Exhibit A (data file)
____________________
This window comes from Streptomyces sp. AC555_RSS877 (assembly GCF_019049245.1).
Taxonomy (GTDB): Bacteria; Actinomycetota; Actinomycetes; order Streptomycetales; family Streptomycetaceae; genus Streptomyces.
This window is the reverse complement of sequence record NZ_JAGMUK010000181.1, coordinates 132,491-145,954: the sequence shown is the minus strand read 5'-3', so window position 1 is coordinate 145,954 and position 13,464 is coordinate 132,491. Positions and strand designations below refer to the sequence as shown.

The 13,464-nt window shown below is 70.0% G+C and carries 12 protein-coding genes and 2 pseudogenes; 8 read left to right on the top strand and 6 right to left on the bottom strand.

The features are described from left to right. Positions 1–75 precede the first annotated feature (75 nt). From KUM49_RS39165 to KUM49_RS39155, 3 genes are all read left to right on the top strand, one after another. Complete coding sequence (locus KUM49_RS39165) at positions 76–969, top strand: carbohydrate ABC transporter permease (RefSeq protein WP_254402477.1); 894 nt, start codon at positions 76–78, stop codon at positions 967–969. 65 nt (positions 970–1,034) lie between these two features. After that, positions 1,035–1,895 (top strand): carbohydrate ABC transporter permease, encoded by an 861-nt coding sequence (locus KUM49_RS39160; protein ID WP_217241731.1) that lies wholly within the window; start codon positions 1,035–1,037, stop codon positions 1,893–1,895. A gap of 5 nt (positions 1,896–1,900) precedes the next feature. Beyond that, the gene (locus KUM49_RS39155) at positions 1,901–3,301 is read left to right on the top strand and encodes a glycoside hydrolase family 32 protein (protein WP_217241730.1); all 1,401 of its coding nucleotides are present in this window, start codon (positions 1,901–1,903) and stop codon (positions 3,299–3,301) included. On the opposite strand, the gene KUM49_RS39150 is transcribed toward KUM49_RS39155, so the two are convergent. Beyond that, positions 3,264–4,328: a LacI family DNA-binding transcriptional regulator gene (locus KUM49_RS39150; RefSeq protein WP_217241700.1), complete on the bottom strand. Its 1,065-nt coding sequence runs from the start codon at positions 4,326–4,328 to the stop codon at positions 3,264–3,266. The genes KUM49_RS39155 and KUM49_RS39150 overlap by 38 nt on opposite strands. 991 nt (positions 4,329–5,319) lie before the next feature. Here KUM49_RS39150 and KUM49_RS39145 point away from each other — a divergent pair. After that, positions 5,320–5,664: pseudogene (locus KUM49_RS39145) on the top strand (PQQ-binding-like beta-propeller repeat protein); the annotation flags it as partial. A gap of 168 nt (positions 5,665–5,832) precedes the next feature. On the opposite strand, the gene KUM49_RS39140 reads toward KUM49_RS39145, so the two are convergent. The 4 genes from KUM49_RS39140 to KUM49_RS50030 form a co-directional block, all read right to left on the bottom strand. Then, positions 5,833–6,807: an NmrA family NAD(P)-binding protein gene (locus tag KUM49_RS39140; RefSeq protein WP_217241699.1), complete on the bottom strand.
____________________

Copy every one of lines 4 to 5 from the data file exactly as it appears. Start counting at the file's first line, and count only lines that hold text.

The 13,464-nt window shown below is 70.0% G+C and carries 12 protein-coding genes and 2 pseudogenes; 8 read left to right on the top strand and 6 right to left on the bottom strand.

The features are described from left to right. Positions 1–75 precede the first annotated feature (75 nt). From KUM49_RS39165 to KUM49_RS39155, 3 genes are all read left to right on the top strand, one after another. Complete coding sequence (locus KUM49_RS39165) at positions 76–969, top strand: carbohydrate ABC transporter permease (RefSeq protein WP_254402477.1); 894 nt, start codon at positions 76–78, stop codon at positions 967–969. 65 nt (positions 970–1,034) lie between these two features. After that, positions 1,035–1,895 (top strand): carbohydrate ABC transporter permease, encoded by an 861-nt coding sequence (locus KUM49_RS39160; protein ID WP_217241731.1) that lies wholly within the window; start codon positions 1,035–1,037, stop codon positions 1,893–1,895. A gap of 5 nt (positions 1,896–1,900) precedes the next feature. Beyond that, the gene (locus KUM49_RS39155) at positions 1,901–3,301 is read left to right on the top strand and encodes a glycoside hydrolase family 32 protein (protein WP_217241730.1); all 1,401 of its coding nucleotides are present in this window, start codon (positions 1,901–1,903) and stop codon (positions 3,299–3,301) included. On the opposite strand, the gene KUM49_RS39150 is transcribed toward KUM49_RS39155, so the two are convergent. Beyond that, positions 3,264–4,328: a LacI family DNA-binding transcriptional regulator gene (locus KUM49_RS39150; RefSeq protein WP_217241700.1), complete on the bottom strand. Its 1,065-nt coding sequence runs from the start codon at positions 4,326–4,328 to the stop codon at positions 3,264–3,266. The genes KUM49_RS39155 and KUM49_RS39150 overlap by 38 nt on opposite strands. 991 nt (positions 4,329–5,319) lie before the next feature. Here KUM49_RS39150 and KUM49_RS39145 point away from each other — a divergent pair. After that, positions 5,320–5,664: pseudogene (locus KUM49_RS39145) on the top strand (PQQ-binding-like beta-propeller repeat protein); the annotation flags it as partial. A gap of 168 nt (positions 5,665–5,832) precedes the next feature. On the opposite strand, the gene KUM49_RS39140 reads toward KUM49_RS39145, so the two are convergent. The 4 genes from KUM49_RS39140 to KUM49_RS50030 form a co-directional block, all read right to left on the bottom strand. Then, positions 5,833–6,807: an NmrA family NAD(P)-binding protein gene (locus tag KUM49_RS39140; RefSeq protein WP_217241699.1), complete on the bottom strand.